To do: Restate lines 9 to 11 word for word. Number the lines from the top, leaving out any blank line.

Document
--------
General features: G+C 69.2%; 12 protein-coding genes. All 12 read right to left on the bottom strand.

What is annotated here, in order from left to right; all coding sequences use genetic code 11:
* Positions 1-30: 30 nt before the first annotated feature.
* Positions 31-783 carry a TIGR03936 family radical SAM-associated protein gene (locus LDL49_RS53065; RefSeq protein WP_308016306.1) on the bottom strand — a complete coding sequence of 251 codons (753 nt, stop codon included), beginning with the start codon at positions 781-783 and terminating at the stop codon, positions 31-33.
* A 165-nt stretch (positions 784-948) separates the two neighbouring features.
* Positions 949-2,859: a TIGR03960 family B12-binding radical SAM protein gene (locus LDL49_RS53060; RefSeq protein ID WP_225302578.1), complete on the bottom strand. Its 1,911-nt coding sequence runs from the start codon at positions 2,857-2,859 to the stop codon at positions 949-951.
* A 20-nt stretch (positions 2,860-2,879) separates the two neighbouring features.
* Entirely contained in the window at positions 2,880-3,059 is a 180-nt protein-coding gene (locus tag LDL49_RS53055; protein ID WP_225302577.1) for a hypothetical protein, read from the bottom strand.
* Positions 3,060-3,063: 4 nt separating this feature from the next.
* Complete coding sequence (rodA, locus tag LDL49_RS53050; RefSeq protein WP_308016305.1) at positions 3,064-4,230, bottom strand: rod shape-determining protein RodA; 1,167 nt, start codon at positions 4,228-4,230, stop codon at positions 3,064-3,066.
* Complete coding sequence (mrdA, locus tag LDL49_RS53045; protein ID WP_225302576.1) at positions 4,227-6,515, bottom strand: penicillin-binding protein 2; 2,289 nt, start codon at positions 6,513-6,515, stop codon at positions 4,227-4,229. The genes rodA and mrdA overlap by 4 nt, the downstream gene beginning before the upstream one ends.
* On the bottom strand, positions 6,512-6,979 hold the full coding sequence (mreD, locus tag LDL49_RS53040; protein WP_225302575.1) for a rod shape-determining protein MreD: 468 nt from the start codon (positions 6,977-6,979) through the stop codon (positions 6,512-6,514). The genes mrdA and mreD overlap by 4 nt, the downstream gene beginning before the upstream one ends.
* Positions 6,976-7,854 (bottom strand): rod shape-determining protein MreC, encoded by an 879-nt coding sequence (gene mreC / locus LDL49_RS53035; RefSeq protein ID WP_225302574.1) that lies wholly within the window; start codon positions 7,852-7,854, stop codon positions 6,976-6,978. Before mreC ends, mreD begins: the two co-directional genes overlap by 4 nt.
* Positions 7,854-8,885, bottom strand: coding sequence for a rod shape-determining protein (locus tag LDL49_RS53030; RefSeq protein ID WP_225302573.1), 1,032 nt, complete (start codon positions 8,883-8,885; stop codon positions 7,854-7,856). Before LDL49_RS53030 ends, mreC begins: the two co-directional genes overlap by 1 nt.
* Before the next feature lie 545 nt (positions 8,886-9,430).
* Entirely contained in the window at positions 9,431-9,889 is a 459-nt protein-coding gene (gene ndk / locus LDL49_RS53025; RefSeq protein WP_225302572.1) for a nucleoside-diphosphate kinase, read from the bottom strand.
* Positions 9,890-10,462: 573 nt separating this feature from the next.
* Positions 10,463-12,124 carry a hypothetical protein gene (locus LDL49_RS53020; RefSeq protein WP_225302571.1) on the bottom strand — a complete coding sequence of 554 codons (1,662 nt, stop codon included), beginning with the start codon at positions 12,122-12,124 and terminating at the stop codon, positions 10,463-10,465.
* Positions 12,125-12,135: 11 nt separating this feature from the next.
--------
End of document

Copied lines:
* Positions 3,060-3,063: 4 nt separating this feature from the next.
* Complete coding sequence (rodA, locus tag LDL49_RS53050; RefSeq protein WP_308016305.1) at positions 3,064-4,230, bottom strand: rod shape-determining protein RodA; 1,167 nt, start codon at positions 4,228-4,230, stop codon at positions 3,064-3,066.
* Complete coding sequence (mrdA, locus tag LDL49_RS53045; protein ID WP_225302576.1) at positions 4,227-6,515, bottom strand: penicillin-binding protein 2; 2,289 nt, start codon at positions 6,513-6,515, stop codon at positions 4,227-4,229. The genes rodA and mrdA overlap by 4 nt, the downstream gene beginning before the upstream one ends.